New guidelines are “authoritative statements of international law”


An expanded legal guide to issues surrounding registration and recognition of religious and belief organisations and communities has been published by the Organisation for Security and Cooperation in Europe (OSCE).

“Guidelines on the Legal Personality of Religious or Belief Communities” is now available at the OSCE website (address below), and has been described by the International Centre for Law and Religious Studies as “likely to be one of the most authoritative statements of international law governing the recognition and registration of religious organizations for years to come”.

139041The purpose of these Guidelines is to ensure that those involved in drafting and applying legislation in the area of the freedom of religion or belief, including civil society representatives, have at their disposal a benchmark document containing minimum international standards in the area of recognition of religious or belief communities.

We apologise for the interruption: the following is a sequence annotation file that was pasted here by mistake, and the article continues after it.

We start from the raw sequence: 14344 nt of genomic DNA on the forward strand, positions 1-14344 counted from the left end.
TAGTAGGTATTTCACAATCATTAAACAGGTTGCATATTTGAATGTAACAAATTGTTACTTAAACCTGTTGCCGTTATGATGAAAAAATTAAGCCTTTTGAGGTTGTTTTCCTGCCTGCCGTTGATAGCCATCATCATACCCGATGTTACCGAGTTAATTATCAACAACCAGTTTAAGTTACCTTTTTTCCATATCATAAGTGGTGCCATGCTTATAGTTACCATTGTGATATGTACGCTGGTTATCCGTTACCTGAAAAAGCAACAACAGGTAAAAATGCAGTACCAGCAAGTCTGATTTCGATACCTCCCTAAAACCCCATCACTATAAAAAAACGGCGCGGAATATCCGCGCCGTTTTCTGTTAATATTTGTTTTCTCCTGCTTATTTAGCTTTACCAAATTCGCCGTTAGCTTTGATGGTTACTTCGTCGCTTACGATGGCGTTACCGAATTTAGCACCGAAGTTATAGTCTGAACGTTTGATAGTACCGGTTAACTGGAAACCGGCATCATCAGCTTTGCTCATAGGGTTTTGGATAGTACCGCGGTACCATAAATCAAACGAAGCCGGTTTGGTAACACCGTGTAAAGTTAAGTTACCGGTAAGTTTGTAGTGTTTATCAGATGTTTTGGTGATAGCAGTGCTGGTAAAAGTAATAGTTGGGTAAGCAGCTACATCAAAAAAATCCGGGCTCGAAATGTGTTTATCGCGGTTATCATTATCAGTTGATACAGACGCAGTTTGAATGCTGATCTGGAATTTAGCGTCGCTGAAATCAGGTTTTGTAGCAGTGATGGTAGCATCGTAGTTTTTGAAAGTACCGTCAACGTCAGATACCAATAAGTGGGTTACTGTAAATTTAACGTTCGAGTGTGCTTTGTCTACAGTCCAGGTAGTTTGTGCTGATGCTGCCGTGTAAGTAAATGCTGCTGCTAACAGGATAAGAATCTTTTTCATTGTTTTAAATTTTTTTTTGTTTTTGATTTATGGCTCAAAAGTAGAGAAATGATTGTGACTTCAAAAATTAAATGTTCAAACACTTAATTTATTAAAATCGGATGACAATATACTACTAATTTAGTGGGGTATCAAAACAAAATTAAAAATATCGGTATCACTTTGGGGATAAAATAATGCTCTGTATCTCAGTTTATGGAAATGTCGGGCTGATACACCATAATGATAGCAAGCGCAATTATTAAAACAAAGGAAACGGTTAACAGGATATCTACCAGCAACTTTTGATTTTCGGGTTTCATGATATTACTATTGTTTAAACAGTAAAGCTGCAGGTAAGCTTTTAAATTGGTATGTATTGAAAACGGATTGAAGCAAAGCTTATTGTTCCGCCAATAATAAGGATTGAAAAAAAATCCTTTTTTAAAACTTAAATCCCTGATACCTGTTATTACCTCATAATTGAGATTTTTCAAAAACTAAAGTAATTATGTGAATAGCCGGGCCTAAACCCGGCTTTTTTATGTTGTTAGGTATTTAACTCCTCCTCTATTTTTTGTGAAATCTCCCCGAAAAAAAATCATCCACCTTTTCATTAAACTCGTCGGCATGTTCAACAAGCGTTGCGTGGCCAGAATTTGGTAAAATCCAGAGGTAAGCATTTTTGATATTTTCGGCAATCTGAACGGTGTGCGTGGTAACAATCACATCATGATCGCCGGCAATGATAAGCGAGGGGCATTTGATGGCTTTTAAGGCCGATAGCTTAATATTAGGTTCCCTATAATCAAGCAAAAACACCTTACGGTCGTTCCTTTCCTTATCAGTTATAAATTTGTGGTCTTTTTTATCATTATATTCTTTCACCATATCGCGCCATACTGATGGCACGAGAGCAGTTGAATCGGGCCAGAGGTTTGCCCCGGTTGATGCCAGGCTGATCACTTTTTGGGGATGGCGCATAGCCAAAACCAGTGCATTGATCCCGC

The document does not seek to challenge established agreements between states and religious or belief communities but, rather, to delineate the legal framework that would ensure that communities wishing to do so have a fair opportunity to be granted legal personality, and that the criteria established are applied in a non-discriminatory manner.

This document elaborates on the issues of registration and recognition of religious and belief organizations, and supplements section II.F on “Laws governing registration of religious/belief organizations” of the 2004 Guidelines. The 2004 Guidelines do, however, remain valid in their entirety.

The OSCE Office for Democratic Institutions and Human Rights (ODIHR) provides support, assistance and expertise to participating States and civil society to promote democracy, rule of law, human rights and tolerance and non-discrimination. ODIHR observes elections, reviews legislation and advises governments on how to develop and sustain democratic institutions. The Office conducts training programmes for government and law-enforcement officials and non-governmental organizations on how to uphold, promote and monitor human rights.The OSCE is funded by contributions from its 57 participating States.


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